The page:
Somewhere in Denver the finishing touches are being put to a complex that looks like a cross between an agricultural unit, a Victorian-era factory and a luxury new build. An architect’s visualisation shows a mixture of gently sloping roofs and sturdy units in red brick. There are windows, but it is a world away from the glass and steel boxes one associates with financial investors.
Partners Group’s Denver campus borrows, entirely intentionally, from the aesthetic of industry. It looks like a factory refurb, when in fact the listed private markets firm has had it built from scratch. It is due to open at some point in the first half of the year, at which point four temporary offices-worth of Denver-based Partners Group professionals will empty out into their new hub.
The building is designed to send a clear message to its stakeholders: Wall Street, this is not.
“It will look like an old-fashioned Colorado warehouse: brick, steel and stone,” says Steffen Meister, executive chairman. “When people get in in the morning, they will understand this is not a Wall Street environment.”
Meister is currently working with a design team, he says, to work out how they could roll out some of the look to other major hubs in the PG office network.
The rationale is this: the firms that will succeed in the future of private markets investing will be industrialists, not financial engineers. The campus in Denver – like the headquarters in Zug – is overlooked by mountains rather than skyscrapers. It is “a nice distance to financial centres; away from that nervousness about day-to-day valuations that you get in London, NY and even Zurich.
“Don’t get me wrong, of course we have Bloomberg terminals and we stay reasonably close to the market. But fundamentally, Partners Group is about the entrepreneurial ownership and development of assets; that’s our mission. This is not the place to just ‘do deals’.”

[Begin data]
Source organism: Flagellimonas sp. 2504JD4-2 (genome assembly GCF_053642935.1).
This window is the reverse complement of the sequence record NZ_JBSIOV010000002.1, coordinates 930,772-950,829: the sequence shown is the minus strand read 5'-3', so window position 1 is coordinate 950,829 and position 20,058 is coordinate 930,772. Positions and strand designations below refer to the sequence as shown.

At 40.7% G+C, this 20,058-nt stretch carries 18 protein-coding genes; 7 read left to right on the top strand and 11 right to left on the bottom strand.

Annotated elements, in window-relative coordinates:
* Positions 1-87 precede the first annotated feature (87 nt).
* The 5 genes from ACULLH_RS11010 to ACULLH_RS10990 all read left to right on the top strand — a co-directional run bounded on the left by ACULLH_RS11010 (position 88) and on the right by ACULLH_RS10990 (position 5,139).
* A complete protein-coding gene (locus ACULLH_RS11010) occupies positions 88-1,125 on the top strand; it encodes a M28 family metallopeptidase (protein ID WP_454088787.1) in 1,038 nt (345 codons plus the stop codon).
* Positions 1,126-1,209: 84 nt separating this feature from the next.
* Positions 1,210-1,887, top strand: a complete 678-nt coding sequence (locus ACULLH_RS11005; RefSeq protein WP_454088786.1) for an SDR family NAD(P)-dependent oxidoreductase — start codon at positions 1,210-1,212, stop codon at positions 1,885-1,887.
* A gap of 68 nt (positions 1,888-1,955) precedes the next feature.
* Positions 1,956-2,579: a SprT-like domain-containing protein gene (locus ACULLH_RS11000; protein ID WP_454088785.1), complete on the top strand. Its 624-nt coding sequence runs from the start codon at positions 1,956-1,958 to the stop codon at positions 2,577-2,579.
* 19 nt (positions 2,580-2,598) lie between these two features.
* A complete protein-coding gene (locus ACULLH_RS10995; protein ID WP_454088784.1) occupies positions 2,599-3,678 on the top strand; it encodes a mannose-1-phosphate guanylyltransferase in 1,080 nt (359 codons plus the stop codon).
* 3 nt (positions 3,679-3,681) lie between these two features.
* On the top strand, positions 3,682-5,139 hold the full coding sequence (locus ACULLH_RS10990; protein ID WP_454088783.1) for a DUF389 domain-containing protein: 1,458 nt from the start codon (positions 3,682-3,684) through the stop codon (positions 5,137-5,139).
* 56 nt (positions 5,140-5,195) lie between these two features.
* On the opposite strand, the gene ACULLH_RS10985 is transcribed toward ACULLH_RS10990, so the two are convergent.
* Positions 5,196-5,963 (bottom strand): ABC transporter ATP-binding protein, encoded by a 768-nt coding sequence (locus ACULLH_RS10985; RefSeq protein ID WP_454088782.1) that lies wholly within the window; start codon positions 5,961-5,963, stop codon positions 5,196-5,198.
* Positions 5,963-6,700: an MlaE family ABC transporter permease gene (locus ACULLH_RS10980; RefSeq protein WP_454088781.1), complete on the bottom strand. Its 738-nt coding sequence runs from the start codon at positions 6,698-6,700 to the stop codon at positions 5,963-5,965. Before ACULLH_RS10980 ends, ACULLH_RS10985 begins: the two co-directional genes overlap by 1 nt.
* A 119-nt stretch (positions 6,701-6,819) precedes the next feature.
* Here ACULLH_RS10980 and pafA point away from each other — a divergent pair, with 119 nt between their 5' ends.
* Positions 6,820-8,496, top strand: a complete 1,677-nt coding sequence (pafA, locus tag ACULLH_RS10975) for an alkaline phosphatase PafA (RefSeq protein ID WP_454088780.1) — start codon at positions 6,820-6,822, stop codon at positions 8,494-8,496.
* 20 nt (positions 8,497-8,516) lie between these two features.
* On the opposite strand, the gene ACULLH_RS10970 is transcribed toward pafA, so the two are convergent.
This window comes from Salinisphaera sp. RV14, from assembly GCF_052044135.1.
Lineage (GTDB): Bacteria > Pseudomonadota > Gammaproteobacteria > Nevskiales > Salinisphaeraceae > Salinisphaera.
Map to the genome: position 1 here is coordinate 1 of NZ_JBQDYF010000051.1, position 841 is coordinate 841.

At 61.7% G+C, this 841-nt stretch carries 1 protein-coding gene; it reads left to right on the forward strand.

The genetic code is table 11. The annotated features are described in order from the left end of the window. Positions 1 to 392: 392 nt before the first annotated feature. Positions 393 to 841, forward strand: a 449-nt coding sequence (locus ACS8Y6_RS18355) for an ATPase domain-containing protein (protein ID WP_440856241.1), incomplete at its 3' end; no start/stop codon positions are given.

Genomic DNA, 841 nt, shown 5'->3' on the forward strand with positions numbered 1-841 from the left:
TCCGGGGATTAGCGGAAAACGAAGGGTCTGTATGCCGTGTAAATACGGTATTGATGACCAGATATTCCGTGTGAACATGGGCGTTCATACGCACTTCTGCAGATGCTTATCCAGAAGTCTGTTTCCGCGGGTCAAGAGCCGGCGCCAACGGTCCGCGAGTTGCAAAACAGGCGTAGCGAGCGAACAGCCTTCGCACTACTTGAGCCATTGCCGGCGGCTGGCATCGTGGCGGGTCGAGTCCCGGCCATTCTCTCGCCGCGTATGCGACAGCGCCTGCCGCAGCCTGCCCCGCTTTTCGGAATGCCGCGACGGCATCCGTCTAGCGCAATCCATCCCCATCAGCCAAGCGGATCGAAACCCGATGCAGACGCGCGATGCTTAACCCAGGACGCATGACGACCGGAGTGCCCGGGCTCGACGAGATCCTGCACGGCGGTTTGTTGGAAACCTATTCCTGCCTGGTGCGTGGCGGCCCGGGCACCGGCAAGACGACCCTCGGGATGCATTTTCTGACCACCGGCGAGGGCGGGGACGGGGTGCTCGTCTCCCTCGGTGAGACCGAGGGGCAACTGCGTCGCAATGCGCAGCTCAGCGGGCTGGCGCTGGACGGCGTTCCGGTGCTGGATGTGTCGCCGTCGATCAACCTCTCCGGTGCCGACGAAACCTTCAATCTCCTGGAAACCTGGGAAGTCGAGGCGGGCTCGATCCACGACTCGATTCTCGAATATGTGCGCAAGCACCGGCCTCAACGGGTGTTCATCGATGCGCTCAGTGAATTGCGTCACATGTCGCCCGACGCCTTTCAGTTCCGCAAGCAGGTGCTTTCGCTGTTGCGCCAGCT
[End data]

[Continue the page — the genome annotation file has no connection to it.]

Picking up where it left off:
Co-chief executive David Layton says the facility has given the firm an edge in hiring over the last two years and that the firm will have close to 200 staff there when it opens. “This is a big step forward for our US operations,” he says. The challenge for any limited partner is untangling fact from spin when presented with the now well-told story of “we are operators, not just financial engineers”. Most firms say it; few firms have gone as far as building an actual factory.
Meister points to the fact that these days Partners is more likely to hire executives from Mondelez or Starbucks than JPMorgan. The firm has also been among the winners in Private Equity International’s last two rounds of Operational Excellence Awards, where judges from the world of consulting, fund investing and operations choose the best examples of value creation in private equity portfolio companies.
Evolving the firm away from Wall Street is the key to survival in a future in which private equity returns will be harder to generate. So far, the firm has delivered an average gross return of 3.32x and a gross internal rate of return of 29.6 percent on realised exits from its direct private equity investments.
“We all like to think of ourselves as geniuses,” Meister says, “but in reality, private equity has been relatively straightforward for about 20 years, apart from ’06 to ’09. Going forward, what can you expect in terms of economic growth? In terms of multiple expansion? Perhaps nothing. Maybe even a negative contribution overall.
“Competition will get crazier and crazier. Disruption is as it has never been before. It’s not necessarily a cocktail that creates abundant opportunity, rather, despite the environment, there is opportunity if you own the right assets and steer them the right way. But to make the best of this, you will have to have phenomenally strong entrepreneurial governance and be super-disciplined as to how you grow these companies. [Private equity investing] isn’t just sitting there with a bit of leverage and a bit of value creation – it’s being a true partner to business.” A development that fits neatly into the theme of a movement away from Wall Street is the advent of more long-hold private equity investing. One senses that Partners Group is trying to capture some of the spirit of Nebraska-based Warren Buffett, making spectacular long-term investments by being detached from the financial mainstream.